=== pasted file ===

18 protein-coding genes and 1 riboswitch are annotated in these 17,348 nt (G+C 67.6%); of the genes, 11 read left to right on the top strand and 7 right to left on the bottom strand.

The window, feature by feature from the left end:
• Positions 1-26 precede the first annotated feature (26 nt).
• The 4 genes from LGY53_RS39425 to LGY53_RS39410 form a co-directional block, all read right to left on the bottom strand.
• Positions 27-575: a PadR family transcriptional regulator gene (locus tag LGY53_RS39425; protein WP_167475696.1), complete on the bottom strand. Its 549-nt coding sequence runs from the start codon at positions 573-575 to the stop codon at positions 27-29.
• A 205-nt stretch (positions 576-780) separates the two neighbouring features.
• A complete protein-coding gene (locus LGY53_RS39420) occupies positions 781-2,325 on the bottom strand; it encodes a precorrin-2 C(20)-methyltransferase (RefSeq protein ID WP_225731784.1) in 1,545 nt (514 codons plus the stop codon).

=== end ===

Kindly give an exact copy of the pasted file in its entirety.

18 protein-coding genes and 1 riboswitch are annotated in these 17,348 nt (G+C 67.6%); of the genes, 11 read left to right on the top strand and 7 right to left on the bottom strand.

The window, feature by feature from the left end:
• Positions 1-26 precede the first annotated feature (26 nt).
• The 4 genes from LGY53_RS39425 to LGY53_RS39410 form a co-directional block, all read right to left on the bottom strand.
• Positions 27-575: a PadR family transcriptional regulator gene (locus tag LGY53_RS39425; protein WP_167475696.1), complete on the bottom strand. Its 549-nt coding sequence runs from the start codon at positions 573-575 to the stop codon at positions 27-29.
• A 205-nt stretch (positions 576-780) separates the two neighbouring features.
• A complete protein-coding gene (locus LGY53_RS39420) occupies positions 781-2,325 on the bottom strand; it encodes a precorrin-2 C(20)-methyltransferase (RefSeq protein ID WP_225731784.1) in 1,545 nt (514 codons plus the stop codon).